MANILA, Philippines - The Philippines is setting aside its claim over Sabah for now as it moves to peacefully end the standoff in the territory between Malaysian security forces and hundreds of armed men claiming to be followers of the Sultan of Sulu.
Deputy presidential spokesperson Abigail Valte pointed this out in a press briefing when asked about the status of the country’s Sabah claim and how it could affect efforts to end the standoff, which began last Wednesday.
“From what I understand, the claim is there and it hasn’t moved for quite some time. I also remember that the President did make mention of
it – that it’s been dormant. Let’s leave it at that for the moment,” Valte said yesterday.
“I understand that the claim was resurrected by former President Diosdado Macapagal. So we are talking about a number of presidencies now (to get an idea of) how long that claim has existed. Now, I cannot answer for previous governments, why the claim has remained dormant and, at least for this particular administration, the DFA (Department of Foreign Affairs) will really be in a better position to explain to you how the claim has come to be and what the status is at the moment,” Valte said.
Valte denied the President had met with Sultan Jamalul Kiram III whose 400 supporters – some armed – have been holed up in the remote Sabah town of Lahad Datu since last week.
She said Philippine and Malaysian officials were working together to end the standoff.
“We’re not aware of anybody being sent to set up such a meeting but from our end, you’ve seen the schedule of the President, it’s pretty full,” Valte said.
Kiram was quoted in reports as saying that his followers were determined to stay in the area despite their being surrounded by Malaysian security forces. The incident prompted calls for the Philippines to revive its claim over Sabah.
Kuala Lumpur is brokering the government’s peace talks with the Moro Islamic Liberation Front (MILF).
When asked if she thought the standoff was linked to the peace talks with the MILF, Valte said “hopefully not.”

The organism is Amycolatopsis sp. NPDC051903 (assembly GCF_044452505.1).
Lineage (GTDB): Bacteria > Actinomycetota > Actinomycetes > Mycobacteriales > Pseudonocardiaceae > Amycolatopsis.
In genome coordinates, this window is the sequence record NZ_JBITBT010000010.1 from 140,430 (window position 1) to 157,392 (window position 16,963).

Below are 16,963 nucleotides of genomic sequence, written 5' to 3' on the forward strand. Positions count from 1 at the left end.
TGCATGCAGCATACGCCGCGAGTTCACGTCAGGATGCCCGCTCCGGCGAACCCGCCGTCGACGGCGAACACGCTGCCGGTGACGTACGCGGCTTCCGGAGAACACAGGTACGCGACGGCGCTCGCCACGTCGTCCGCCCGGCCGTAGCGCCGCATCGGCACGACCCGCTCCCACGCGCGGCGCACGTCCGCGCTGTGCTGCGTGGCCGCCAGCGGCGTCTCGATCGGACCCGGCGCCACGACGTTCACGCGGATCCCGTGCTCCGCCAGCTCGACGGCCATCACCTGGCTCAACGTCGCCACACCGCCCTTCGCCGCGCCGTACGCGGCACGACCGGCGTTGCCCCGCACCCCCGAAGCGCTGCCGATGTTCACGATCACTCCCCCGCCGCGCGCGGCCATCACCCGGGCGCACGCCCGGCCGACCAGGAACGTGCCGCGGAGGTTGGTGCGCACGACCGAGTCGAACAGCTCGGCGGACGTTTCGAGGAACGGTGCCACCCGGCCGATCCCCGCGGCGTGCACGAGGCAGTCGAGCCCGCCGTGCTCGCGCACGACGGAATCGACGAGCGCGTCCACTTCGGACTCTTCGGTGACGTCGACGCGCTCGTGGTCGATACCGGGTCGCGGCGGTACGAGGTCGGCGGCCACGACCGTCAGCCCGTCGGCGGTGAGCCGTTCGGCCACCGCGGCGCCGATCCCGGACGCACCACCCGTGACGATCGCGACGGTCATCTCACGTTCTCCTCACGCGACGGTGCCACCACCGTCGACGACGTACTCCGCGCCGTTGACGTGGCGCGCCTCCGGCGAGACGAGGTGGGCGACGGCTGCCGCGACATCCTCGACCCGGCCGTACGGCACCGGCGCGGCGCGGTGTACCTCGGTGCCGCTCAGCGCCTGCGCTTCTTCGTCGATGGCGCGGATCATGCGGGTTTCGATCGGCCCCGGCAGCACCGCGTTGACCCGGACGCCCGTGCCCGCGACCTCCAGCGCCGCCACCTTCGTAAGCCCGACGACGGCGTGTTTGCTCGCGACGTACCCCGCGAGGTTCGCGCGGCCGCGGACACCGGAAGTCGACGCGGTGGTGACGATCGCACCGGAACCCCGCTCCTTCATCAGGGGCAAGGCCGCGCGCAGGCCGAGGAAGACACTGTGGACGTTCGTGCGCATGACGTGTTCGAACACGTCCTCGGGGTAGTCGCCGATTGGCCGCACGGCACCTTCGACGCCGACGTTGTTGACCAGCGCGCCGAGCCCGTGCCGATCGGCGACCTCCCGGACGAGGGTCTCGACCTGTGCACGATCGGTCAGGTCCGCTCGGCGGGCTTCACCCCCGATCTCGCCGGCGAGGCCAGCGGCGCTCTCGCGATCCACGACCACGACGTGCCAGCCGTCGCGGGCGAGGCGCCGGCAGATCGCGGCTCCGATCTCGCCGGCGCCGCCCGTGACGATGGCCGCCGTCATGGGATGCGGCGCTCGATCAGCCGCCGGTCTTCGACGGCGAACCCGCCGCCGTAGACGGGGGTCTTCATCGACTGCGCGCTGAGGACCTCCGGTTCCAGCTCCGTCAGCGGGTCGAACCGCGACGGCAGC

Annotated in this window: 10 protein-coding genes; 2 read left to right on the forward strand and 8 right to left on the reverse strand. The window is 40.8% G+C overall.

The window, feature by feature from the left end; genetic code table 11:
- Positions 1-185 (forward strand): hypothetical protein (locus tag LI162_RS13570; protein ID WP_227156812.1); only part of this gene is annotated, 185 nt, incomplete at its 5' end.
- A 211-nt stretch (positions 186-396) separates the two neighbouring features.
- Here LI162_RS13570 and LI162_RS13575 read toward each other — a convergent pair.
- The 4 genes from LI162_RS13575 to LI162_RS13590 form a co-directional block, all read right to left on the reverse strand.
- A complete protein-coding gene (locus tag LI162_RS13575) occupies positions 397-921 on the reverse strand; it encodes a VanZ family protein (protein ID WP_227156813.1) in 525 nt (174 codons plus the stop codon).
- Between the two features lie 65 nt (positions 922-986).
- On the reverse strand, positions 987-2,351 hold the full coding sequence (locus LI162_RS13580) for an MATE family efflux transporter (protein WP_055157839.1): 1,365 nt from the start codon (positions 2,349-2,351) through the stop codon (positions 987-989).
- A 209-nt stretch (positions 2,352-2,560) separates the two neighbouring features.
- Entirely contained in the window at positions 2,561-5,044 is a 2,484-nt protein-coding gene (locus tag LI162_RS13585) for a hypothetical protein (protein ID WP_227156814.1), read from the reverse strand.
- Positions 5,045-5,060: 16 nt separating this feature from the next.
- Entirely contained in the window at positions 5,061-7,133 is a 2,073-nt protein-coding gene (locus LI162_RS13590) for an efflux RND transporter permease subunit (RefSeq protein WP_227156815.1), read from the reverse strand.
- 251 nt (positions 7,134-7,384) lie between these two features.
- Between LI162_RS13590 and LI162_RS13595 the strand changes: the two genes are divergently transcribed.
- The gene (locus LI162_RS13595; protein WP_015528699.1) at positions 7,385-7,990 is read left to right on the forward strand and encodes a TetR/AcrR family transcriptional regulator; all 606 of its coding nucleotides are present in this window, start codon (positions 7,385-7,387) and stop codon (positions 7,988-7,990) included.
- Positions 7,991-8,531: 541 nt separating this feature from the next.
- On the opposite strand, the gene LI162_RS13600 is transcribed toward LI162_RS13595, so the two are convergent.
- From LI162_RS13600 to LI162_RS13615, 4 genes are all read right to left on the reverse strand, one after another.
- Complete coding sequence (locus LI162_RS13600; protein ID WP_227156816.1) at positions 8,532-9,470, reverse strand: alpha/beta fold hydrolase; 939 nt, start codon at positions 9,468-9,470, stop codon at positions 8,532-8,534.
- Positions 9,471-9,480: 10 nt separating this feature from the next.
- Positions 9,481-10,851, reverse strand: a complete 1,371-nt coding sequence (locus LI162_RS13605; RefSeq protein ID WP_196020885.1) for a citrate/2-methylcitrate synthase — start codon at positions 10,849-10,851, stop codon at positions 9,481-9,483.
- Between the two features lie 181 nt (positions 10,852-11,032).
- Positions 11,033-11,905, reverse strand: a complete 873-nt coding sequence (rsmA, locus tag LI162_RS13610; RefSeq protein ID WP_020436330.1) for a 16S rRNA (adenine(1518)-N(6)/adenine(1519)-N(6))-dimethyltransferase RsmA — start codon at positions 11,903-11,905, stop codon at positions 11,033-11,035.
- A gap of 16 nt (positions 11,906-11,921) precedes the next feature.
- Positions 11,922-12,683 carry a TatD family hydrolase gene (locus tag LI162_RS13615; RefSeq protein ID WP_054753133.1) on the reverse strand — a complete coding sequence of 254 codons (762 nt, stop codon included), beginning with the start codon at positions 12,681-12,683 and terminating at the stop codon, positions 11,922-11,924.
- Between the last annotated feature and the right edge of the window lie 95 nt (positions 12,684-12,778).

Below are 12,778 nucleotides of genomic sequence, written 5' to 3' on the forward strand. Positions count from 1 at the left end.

“Maybe there are groups that (are testing the waters) because we have come to a point in the peace process where it is actually possible to attain peace. And we’re doing everything on that front to make sure that happens,” Valte said.
Earlier, Presidential Communications Development and Strategic Planning Office Secretary Ricky Carandang said the government found it disturbing that “these incidents are occurring just as we are nearing a deal that will bring peace and development to Muslim Mindanao.”
Valte also declined to comment on the possible involvement of Moro National Liberation Front (MNLF) chairman Nur Misuari in the incident.
“We can’t talk about specifics at this point,” Valte said.
DFA spokesman Raul Hernandez also said there are no discussions regarding the country’s claim over Sabah at this point.
“What is important now is for them to leave the area because they could affect existing issues that we have in that area, including the peace talks, and including possible bilateral relations,” Hernandez told reporters. “As I said, that issue is not under discussion for the time being, and that would be for the policymaker to decide in the future,” he said. “There is an existing claim, and nothing has changed so far from our side.”
Hernandez said negotiations to end the standoff were focused on making sure the Filipinos leave the small Sabah coastal town peacefully.
“Actually, the efforts to ask them to leave peacefully are something that is a work in progress and we are coordinating this process with the Malaysian government,” Hernandez said.
“There are no reports of daily violence, there are no reports of bloodshed. What is happening now is they are talking with the group, and also our officials, our security and defense officials are also talking with their counterparts in Malaysia, so this process is being done through a peaceful manner through negotiations,” he added.